10 Things All Transfer Students Need To Know

Greetings squadlings! As many of you know, I currently attend the community college in my hometown, which is the site of one of the best schools in the country. I plan on transferring out of said community college, NOT to the school in my hometown, in the spring. Having wrapped up my first year of college at a community college as a Liberal Arts Transfer student, I decided to throw together ten things all transfer students need to know.

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1. Get ‘er done.

Wrap up your general education credits as soon as possible. Even if you don’t have a major picked out (I don’t), knock out as much math, English, and Humanities credits as you possibly can before you transfer. That way, once you get to the school you want to transfer to, you can start on your major requirements ASAP.

2. You will be jealous of your friends who go to four-year schools. 

While all your friends are talking about the amazing new friends they made and how disgusting their dorm bathroom is, you’ll be talking about how your dog finally learned how to roll over. You’re going to be jealous of them. You won’t get the freshman experience that your friends get. You also won’t get the debt they get, either. *rap air horn noises play quietly in the background*

3. You’ll feel like you don’t go to a “real school”.

Spoiler alert: You do. It may not feel like it, while all your friends moved away and you stayed home, but you do go to a real school. You’re getting the exact same education your friends at four-year schools are getting. You’re just doing it differently.

4. You will get sick of it. Fast. 

Whether you go to a school in your hometown or close by, you’re going to get sick of it. All your friends will be in new cities, with new people, doing new things, and you’ll be stuck in the same town you’ve lived in for 18 years. It’s boring. It always will be. That’s how hometowns are. You’re going to want to get out, and soon.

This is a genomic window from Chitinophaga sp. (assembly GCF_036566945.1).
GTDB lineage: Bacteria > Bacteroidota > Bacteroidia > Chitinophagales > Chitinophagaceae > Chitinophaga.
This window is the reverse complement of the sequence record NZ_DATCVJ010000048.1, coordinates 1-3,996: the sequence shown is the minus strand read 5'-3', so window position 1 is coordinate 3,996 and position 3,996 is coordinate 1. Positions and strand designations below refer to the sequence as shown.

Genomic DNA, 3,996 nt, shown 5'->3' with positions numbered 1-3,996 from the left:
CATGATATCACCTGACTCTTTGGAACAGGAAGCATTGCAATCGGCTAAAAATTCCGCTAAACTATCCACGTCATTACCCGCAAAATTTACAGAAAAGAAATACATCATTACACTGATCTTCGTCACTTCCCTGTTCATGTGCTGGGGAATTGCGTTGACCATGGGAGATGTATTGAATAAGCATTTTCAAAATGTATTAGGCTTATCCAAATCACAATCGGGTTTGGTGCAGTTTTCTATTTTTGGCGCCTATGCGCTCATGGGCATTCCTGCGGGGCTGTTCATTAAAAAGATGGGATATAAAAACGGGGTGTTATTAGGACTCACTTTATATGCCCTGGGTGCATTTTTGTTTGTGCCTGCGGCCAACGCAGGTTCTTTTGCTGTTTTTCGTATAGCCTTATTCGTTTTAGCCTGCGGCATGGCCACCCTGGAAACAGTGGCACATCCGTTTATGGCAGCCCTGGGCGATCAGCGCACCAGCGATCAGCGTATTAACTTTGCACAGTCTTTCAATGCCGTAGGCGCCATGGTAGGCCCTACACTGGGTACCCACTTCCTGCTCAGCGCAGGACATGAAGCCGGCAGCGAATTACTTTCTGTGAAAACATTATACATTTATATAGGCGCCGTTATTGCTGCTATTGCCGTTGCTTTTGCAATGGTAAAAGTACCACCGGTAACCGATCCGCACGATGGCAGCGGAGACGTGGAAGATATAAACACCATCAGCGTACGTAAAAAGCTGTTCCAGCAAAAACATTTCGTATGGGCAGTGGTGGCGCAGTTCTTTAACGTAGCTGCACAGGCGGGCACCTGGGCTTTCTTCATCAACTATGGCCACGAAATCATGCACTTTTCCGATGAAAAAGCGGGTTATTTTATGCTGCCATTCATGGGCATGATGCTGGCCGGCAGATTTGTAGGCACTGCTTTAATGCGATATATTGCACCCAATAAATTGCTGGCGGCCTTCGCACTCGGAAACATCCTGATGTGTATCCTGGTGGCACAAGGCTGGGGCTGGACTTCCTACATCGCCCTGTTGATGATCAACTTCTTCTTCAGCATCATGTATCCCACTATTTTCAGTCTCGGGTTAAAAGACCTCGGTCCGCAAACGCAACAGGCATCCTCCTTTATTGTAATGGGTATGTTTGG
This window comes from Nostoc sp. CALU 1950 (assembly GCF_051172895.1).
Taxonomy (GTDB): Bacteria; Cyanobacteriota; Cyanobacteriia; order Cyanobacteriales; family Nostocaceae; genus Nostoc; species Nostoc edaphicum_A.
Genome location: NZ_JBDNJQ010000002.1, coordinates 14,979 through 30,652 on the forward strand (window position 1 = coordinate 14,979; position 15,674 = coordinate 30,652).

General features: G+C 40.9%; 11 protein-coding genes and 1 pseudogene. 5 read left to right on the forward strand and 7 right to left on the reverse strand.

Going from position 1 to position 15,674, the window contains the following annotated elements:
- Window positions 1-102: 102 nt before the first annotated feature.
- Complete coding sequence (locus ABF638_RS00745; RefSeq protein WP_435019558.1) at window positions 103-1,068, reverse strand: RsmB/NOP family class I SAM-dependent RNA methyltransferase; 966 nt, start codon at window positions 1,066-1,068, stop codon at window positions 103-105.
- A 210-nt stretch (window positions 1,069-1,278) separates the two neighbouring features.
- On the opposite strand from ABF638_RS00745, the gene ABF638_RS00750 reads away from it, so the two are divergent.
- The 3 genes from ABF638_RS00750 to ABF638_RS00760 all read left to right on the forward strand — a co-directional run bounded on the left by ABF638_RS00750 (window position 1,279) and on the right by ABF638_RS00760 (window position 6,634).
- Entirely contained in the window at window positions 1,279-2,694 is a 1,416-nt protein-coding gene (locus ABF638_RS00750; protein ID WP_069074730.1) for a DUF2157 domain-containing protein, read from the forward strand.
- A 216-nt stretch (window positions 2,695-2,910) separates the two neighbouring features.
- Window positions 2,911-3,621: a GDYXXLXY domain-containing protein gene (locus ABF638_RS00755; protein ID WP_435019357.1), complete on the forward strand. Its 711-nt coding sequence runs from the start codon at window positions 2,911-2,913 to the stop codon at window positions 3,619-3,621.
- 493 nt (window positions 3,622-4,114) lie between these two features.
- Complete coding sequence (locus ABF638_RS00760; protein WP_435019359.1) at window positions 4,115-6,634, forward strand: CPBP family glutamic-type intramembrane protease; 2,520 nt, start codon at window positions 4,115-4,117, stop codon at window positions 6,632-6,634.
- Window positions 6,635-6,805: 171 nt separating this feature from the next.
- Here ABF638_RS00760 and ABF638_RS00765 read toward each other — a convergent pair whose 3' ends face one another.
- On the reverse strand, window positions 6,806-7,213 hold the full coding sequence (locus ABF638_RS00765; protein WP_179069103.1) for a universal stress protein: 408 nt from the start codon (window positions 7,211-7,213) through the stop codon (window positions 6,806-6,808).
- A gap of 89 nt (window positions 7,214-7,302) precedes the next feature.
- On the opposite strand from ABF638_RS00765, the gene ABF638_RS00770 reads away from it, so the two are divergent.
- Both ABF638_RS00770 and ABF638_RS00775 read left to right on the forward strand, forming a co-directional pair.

5. Get a job, even if it doesn’t pertain to your major. 

Trust me, you’re going to want the extra cash. Even if you’re waitressing when you’re a Bio major, just get a job. Seriously.

6. Get a bus card. For the love of God, get a bus card.

Even if you have your license, get a freakin’ bus card. Usually, if there’s a community college, there’s a four-year university near by. The busses will go to the hotspots on the “big campus.” It’s a lot easier to get there by bus than dragging your backpack down the road with your best friend.

7. Don’t ignore the people you went to high school with.

Odds are, people from your high school are doing the exact same thing you’re doing. If you happen to have a class with them, or see them in the hall, don’t ignore them. Say hi. Ask them how they’re doing. Trust me. A girl I went to high school with, who I never even talked to in high school, ended up being my best friend because we go to the same school. TALK TO THEM.

8. Figure out where you want to transfer, and visit it.

If you don’t have a place set in stone, look around. If you have a place set in stone, like I do, go there. Visit it as many times as you can. Stay overnight on campus with friends if you can. GO THERE. Get used to the campus before you call it home.

9. Start your apps early.

Once the time comes to transfer, start your application early. You don’t have to submit it, but start it as soon as you can. You’ll have more time to overlook it and change it before you submit it.

10. Appreciate your time at home, because it’s going to end sooner than you think.

Appreciate your time with your mom, dad, annoying siblings, and pets. Soon, you’ll be seeing them once a month if you’re lucky. I don’t know how I’m going to live without my dogs, so I have to spend all the time I can with them now. Appreciate home cooked meals, because dining hall food isn’t that great. Appreciate your own bed and your shower, because dorms are wild. Don’t take it for granted.

 

Best of luck, squadlings.

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